We believe that H2 ICE is the key zero carbon emission technology solution for commercial vehicles in India. Additionally, hydrogen fuels do not release any particulate matter, carbon monoxide, or liquid hydrocarbon fuel-based volatile organic compounds.
We believe H2 ICE-powered vehicles can hit India’s roads as early as middle of this decade, with seeding-in and test piloting happening before that. The growing presence of H2 ICE will spin off broader benefits in adjacencies of transportation (off-highway applications, gensets etc.) as well.
If majority of our trucks switch to H2 ICE, it will automatically spur the establishment of a hydrogen infrastructure ecosystem. The infrastructure would include fuel transportation network, fuelling stations, and repair shops – very similar to the support system that exists for diesel trucks today.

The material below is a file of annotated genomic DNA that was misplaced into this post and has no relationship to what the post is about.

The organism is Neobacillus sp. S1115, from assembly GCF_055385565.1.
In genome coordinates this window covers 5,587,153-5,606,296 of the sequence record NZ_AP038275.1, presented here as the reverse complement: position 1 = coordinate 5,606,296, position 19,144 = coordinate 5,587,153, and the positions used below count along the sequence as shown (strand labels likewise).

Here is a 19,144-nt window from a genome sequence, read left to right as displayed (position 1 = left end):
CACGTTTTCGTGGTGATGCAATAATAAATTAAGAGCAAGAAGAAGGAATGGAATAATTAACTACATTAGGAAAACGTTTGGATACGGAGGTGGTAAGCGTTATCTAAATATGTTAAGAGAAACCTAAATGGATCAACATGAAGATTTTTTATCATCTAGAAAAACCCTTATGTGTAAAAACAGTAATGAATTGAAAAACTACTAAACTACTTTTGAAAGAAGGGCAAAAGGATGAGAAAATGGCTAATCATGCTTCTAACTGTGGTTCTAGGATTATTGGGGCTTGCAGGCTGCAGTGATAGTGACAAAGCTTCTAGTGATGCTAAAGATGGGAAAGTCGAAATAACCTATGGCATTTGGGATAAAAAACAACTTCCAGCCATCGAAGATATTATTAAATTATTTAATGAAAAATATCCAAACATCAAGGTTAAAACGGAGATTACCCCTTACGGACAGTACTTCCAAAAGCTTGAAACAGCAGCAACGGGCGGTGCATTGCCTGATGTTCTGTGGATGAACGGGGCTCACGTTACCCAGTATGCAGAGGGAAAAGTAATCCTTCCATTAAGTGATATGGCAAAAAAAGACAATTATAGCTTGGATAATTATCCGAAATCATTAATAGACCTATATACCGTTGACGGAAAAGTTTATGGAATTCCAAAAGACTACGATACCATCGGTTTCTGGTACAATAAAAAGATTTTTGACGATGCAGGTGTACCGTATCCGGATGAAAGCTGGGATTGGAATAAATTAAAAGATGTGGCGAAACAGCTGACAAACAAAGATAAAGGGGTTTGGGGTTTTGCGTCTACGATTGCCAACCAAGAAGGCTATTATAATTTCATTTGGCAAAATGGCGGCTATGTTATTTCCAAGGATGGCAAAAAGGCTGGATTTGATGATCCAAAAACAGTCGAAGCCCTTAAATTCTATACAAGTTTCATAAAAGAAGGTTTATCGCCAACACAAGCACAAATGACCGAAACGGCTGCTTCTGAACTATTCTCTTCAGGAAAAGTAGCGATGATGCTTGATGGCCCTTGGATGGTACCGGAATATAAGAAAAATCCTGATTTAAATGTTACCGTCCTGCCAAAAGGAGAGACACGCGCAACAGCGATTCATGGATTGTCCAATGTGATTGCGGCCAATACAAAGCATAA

To a large extent, development of H2 ICE will also support the development of fuel cell (and vice versa) as both technologies have many common requirements. For example, hydrogen infrastructure (fuel production, fuel transportation and dispensation) and vehicle level hydrogen storage systems are common between the two, the H2 ICE and the H2 fuel cell.
Cummins is uniquely positioned to help provide low-carbon options successfully and seamlessly, with the new range of ICE platforms that can run on low-carbon fuels as well as on hydrogen. Thus, Cummins can provide multiple options that meet our customer’s business needs and sustainability targets today.
However, development of a hydrogen ecosystem will need government and policy support. Given the support, hydrogen internal combustion engines will drive decarbonisation at a faster rate and will be a key enabler to achieve India’s objective of Net Zero GHG by year 2070.
About the Authors: Rajendra Petkar is President & CTO, Tata Motors & Director, Tata Cummins and Pradheepram Ottikkutti is CTO, Cummins Group in India.